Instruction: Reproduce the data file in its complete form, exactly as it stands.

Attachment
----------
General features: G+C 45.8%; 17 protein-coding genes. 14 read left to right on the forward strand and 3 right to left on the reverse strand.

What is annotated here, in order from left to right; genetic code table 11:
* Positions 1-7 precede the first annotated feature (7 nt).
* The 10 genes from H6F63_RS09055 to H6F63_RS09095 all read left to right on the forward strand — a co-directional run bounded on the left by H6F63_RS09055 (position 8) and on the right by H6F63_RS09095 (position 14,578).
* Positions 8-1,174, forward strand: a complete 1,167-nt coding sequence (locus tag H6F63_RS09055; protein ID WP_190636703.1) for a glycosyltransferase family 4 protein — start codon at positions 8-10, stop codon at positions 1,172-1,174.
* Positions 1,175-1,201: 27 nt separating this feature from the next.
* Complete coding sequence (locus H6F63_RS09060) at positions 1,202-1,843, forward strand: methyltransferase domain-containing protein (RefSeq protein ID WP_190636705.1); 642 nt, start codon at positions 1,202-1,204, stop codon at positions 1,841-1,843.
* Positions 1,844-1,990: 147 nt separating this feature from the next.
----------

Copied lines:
General features: G+C 45.8%; 17 protein-coding genes. 14 read left to right on the forward strand and 3 right to left on the reverse strand.

What is annotated here, in order from left to right; genetic code table 11:
* Positions 1-7 precede the first annotated feature (7 nt).
* The 10 genes from H6F63_RS09055 to H6F63_RS09095 all read left to right on the forward strand — a co-directional run bounded on the left by H6F63_RS09055 (position 8) and on the right by H6F63_RS09095 (position 14,578).
* Positions 8-1,174, forward strand: a complete 1,167-nt coding sequence (locus tag H6F63_RS09055; protein ID WP_190636703.1) for a glycosyltransferase family 4 protein — start codon at positions 8-10, stop codon at positions 1,172-1,174.
* Positions 1,175-1,201: 27 nt separating this feature from the next.
* Complete coding sequence (locus H6F63_RS09060) at positions 1,202-1,843, forward strand: methyltransferase domain-containing protein (RefSeq protein ID WP_190636705.1); 642 nt, start codon at positions 1,202-1,204, stop codon at positions 1,841-1,843.
* Positions 1,844-1,990: 147 nt separating this feature from the next.